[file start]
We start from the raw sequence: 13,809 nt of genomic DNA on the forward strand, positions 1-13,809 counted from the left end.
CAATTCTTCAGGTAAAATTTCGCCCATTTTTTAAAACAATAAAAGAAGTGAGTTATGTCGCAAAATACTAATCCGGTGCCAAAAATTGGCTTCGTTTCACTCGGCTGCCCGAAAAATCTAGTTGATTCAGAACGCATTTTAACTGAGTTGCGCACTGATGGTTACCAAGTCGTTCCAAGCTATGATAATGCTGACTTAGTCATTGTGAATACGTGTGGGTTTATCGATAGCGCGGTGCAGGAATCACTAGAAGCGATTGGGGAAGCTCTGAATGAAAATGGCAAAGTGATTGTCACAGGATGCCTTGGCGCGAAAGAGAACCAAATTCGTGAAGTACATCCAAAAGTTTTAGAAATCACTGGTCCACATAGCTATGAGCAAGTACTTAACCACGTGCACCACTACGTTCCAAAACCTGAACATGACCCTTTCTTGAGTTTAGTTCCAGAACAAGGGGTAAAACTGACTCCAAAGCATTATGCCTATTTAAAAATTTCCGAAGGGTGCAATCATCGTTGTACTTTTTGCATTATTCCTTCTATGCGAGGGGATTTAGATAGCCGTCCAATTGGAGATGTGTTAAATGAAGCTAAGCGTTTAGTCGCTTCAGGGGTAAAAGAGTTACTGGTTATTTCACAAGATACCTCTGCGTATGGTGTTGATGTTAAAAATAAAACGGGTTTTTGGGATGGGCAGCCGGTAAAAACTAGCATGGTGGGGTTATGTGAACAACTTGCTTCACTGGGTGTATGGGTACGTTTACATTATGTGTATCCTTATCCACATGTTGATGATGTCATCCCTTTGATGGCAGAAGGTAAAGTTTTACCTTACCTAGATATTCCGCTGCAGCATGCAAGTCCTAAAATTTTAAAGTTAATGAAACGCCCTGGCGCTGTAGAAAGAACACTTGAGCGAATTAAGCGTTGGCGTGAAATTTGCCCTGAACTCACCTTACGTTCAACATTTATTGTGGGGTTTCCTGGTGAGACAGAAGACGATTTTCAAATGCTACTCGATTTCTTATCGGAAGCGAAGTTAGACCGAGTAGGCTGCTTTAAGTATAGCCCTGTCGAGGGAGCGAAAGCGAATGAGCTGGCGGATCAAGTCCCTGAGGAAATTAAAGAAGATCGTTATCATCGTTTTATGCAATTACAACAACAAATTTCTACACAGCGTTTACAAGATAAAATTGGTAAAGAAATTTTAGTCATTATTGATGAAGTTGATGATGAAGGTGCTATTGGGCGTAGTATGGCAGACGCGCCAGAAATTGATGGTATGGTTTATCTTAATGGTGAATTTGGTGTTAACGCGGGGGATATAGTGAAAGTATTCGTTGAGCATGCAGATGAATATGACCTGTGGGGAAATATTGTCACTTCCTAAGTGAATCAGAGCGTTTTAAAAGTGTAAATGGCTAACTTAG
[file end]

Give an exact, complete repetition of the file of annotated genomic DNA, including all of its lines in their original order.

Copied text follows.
We start from the raw sequence: 13,809 nt of genomic DNA on the forward strand, positions 1-13,809 counted from the left end.
CAATTCTTCAGGTAAAATTTCGCCCATTTTTTAAAACAATAAAAGAAGTGAGTTATGTCGCAAAATACTAATCCGGTGCCAAAAATTGGCTTCGTTTCACTCGGCTGCCCGAAAAATCTAGTTGATTCAGAACGCATTTTAACTGAGTTGCGCACTGATGGTTACCAAGTCGTTCCAAGCTATGATAATGCTGACTTAGTCATTGTGAATACGTGTGGGTTTATCGATAGCGCGGTGCAGGAATCACTAGAAGCGATTGGGGAAGCTCTGAATGAAAATGGCAAAGTGATTGTCACAGGATGCCTTGGCGCGAAAGAGAACCAAATTCGTGAAGTACATCCAAAAGTTTTAGAAATCACTGGTCCACATAGCTATGAGCAAGTACTTAACCACGTGCACCACTACGTTCCAAAACCTGAACATGACCCTTTCTTGAGTTTAGTTCCAGAACAAGGGGTAAAACTGACTCCAAAGCATTATGCCTATTTAAAAATTTCCGAAGGGTGCAATCATCGTTGTACTTTTTGCATTATTCCTTCTATGCGAGGGGATTTAGATAGCCGTCCAATTGGAGATGTGTTAAATGAAGCTAAGCGTTTAGTCGCTTCAGGGGTAAAAGAGTTACTGGTTATTTCACAAGATACCTCTGCGTATGGTGTTGATGTTAAAAATAAAACGGGTTTTTGGGATGGGCAGCCGGTAAAAACTAGCATGGTGGGGTTATGTGAACAACTTGCTTCACTGGGTGTATGGGTACGTTTACATTATGTGTATCCTTATCCACATGTTGATGATGTCATCCCTTTGATGGCAGAAGGTAAAGTTTTACCTTACCTAGATATTCCGCTGCAGCATGCAAGTCCTAAAATTTTAAAGTTAATGAAACGCCCTGGCGCTGTAGAAAGAACACTTGAGCGAATTAAGCGTTGGCGTGAAATTTGCCCTGAACTCACCTTACGTTCAACATTTATTGTGGGGTTTCCTGGTGAGACAGAAGACGATTTTCAAATGCTACTCGATTTCTTATCGGAAGCGAAGTTAGACCGAGTAGGCTGCTTTAAGTATAGCCCTGTCGAGGGAGCGAAAGCGAATGAGCTGGCGGATCAAGTCCCTGAGGAAATTAAAGAAGATCGTTATCATCGTTTTATGCAATTACAACAACAAATTTCTACACAGCGTTTACAAGATAAAATTGGTAAAGAAATTTTAGTCATTATTGATGAAGTTGATGATGAAGGTGCTATTGGGCGTAGTATGGCAGACGCGCCAGAAATTGATGGTATGGTTTATCTTAATGGTGAATTTGGTGTTAACGCGGGGGATATAGTGAAAGTATTCGTTGAGCATGCAGATGAATATGACCTGTGGGGAAATATTGTCACTTCCTAAGTGAATCAGAGCGTTTTAAAAGTGTAAATGGCTAACTTAG